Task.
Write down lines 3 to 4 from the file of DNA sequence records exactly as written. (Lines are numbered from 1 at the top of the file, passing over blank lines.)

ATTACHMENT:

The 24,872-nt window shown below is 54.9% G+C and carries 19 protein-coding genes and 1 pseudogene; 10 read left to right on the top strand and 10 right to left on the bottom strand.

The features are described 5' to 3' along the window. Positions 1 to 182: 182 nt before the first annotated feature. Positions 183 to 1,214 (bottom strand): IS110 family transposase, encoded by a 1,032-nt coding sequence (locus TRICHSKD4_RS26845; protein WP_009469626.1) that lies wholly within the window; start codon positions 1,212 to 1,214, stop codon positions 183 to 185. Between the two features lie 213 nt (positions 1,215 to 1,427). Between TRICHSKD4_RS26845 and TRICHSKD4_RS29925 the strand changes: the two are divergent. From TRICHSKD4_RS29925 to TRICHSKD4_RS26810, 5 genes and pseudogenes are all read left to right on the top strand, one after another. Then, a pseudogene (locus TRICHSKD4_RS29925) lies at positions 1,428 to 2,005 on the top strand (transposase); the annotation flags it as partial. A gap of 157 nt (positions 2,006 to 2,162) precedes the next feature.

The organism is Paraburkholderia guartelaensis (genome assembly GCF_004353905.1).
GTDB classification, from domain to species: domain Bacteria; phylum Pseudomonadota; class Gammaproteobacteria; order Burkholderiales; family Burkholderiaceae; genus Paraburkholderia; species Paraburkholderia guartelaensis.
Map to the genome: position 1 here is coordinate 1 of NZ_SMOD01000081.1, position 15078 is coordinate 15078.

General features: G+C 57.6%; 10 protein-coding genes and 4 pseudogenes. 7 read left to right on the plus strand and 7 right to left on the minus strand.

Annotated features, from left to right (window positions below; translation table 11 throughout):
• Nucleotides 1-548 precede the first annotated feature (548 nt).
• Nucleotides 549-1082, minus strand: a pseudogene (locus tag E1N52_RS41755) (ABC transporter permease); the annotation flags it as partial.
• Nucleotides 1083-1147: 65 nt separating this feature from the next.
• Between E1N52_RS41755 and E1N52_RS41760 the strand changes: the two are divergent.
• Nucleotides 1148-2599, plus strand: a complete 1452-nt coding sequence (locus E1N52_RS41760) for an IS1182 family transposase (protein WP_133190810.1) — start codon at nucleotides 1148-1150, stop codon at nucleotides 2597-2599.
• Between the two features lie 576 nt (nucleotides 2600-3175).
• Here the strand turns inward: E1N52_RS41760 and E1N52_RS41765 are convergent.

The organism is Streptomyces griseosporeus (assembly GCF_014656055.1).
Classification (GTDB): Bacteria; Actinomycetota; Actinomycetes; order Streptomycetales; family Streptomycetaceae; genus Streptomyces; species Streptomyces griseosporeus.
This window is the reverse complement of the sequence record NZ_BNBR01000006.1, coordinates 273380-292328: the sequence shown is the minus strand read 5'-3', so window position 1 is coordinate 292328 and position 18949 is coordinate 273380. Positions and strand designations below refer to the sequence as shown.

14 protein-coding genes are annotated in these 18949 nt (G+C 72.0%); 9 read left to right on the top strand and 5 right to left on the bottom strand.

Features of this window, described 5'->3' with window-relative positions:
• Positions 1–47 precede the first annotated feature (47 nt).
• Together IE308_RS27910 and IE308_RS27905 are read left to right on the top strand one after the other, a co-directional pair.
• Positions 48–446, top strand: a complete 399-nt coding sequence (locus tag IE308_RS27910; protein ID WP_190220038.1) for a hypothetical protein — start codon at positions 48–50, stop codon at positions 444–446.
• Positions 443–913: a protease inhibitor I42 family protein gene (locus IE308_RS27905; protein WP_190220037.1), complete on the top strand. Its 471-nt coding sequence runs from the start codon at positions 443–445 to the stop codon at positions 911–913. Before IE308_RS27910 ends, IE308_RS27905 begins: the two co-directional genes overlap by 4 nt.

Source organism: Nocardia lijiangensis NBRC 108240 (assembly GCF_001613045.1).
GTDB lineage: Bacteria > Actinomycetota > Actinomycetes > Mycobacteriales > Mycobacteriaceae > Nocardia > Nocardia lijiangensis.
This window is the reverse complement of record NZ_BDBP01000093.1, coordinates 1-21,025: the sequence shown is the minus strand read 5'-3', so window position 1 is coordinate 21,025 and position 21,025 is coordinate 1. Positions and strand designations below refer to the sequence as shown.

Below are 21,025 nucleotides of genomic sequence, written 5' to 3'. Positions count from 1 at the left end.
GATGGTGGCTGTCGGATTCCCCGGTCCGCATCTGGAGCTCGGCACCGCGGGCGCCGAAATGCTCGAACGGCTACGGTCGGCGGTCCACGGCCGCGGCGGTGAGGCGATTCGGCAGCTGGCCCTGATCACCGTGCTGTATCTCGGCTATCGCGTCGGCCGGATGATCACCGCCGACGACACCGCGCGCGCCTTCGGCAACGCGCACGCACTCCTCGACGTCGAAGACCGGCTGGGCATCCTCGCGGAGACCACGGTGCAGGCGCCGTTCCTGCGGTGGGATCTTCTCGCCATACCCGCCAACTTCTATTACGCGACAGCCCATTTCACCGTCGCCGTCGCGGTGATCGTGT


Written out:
The organism is Paraburkholderia guartelaensis (genome assembly GCF_004353905.1).
GTDB classification, from domain to species: domain Bacteria; phylum Pseudomonadota; class Gammaproteobacteria; order Burkholderiales; family Burkholderiaceae; genus Paraburkholderia; species Paraburkholderia guartelaensis.